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Vice President of Sudan meets Ethiopian security minister on a missing visit | Stories

Sudan’s second most powerful leader, Mohamed Hamdan Daglo, is in Addis Ababa for a two-day visit.

The second-largest Sudanese prime minister met with Ethiopian security minister during a special visit to Addis Ababa by a senior official from Khartoum across the border. conflicts, according to officials.

Mohamed Hamdan Daglo, also known as Hemeti, deputy vice-chair of the Transitional Sovereignty Council in Sudan, has been in Ethiopia for two days to meet with “several Ethiopian officials”, Sudan’s state news agency SUNA said.

They met at the Addis Ababa airport on Saturday with Ethiopian Defense Minister Abraham Belay, a statement from Sudan’s governing body said.

He was also received by Ethiopian government officials and intelligence services, he added.

Daglo is the commander-in-chief of the Rapid Support Forces (RSF), a feared and powerful force accused of brutality in western Darfur.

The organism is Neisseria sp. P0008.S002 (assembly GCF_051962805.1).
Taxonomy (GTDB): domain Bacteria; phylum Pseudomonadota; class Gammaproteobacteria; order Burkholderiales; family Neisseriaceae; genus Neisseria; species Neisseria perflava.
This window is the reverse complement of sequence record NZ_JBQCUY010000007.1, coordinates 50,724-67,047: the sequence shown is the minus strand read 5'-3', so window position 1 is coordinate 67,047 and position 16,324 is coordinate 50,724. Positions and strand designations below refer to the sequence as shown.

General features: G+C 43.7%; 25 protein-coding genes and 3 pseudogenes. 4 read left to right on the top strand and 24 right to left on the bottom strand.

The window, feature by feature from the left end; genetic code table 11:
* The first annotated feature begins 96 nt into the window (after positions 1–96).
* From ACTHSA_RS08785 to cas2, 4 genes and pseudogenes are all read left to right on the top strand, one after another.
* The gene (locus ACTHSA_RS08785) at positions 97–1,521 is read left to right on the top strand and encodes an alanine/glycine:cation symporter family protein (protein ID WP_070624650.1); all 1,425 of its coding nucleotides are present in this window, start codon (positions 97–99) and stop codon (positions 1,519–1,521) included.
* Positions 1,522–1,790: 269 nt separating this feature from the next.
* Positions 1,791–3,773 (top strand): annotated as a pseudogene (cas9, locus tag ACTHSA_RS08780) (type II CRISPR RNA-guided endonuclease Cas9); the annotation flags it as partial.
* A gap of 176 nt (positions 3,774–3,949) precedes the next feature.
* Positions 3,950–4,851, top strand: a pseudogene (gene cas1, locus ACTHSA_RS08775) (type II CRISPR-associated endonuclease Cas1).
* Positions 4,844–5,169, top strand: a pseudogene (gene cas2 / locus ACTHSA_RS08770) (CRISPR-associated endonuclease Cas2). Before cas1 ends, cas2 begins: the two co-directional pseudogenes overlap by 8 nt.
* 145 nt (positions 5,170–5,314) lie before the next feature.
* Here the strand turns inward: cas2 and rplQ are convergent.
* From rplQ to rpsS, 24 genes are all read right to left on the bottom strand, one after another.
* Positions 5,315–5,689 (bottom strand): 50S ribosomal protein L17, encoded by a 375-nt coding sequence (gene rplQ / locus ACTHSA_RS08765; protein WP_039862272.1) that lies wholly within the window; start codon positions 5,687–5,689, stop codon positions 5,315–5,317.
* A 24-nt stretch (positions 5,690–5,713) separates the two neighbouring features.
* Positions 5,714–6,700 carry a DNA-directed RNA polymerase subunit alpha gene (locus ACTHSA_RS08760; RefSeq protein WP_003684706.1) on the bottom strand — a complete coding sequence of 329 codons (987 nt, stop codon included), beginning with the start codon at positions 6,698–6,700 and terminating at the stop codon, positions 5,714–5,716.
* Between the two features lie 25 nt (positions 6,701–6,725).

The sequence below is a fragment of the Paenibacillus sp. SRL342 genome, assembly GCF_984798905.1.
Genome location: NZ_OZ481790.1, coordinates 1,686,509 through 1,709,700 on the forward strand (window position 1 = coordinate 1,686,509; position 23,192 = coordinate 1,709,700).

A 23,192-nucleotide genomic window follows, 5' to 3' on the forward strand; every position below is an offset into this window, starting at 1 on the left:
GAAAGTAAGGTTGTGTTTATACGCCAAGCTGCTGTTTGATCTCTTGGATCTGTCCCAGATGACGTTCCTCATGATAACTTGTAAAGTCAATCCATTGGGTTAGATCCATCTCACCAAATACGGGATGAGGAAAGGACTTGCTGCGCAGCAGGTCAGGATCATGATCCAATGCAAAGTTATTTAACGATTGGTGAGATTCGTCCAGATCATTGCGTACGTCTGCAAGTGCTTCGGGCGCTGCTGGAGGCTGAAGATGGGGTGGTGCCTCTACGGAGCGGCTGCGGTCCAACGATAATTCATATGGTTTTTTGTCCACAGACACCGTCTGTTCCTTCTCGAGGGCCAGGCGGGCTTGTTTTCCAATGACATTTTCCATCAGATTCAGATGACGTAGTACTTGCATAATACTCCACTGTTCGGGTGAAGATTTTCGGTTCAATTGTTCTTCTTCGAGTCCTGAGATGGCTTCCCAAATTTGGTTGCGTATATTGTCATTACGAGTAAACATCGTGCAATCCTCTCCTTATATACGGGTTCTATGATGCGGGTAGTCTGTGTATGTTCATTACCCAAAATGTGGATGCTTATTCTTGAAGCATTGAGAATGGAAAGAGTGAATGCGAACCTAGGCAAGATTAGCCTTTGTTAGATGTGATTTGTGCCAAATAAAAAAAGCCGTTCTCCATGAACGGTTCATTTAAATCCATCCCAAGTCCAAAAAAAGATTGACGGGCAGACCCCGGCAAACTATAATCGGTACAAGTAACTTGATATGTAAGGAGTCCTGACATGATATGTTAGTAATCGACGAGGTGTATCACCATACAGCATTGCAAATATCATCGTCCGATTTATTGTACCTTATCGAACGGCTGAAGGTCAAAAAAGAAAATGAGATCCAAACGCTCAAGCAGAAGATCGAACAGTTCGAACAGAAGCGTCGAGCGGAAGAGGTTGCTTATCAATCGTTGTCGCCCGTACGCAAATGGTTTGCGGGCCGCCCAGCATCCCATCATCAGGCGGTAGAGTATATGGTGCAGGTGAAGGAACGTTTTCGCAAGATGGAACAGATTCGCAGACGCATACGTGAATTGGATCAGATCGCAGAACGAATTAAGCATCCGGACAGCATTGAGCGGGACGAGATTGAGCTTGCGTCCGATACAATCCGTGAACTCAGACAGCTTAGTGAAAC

Regional conflicts

Relations between Khartoum and Addis Ababa were shattered by a dispute over the Al-Fashaqa border, with Ethiopian farmers cultivating fertile land claimed by Sudan.

In recent years there have been deadly conflicts between the two sides.

Al-Fashaqa is also on the border with the troubled Tigray region of Ethiopia, with thousands of Ethiopian refugees fleeing Sudan to flee the war.

In November, Sudanese military officials said six soldiers had been killed in an attack by Ethiopian troops allied with a statement, a report rejected by Addis Ababa, which condemned Tigray militants.

Sudan, along with Egypt, are also embroiled in a bitter Ethiopian mega-dam dispute on the Blue Nile.

Two countries along the river, which depend on the river for more water, see Ethiopia’s Renaissance Dam as a threat. Khartoum and Addis Ababa are in dire straits.

Sudan is protesting

Sudan has been rocked by a series of protests since October 25 when troops took over the country, disrupting the country’s stability into a general rule, while many anti-protest protests were killed as a result of the killings.

Ethiopia still seeks to end the conflict that began in November 2020 after months of escalating tensions between the government of Prime Minister Abiy Ahmed and the former Tigray People’s Liberation Front (TPLF).

The conflict has claimed millions of lives, and according to UN estimates, tens of thousands of people are on the brink of starvation.

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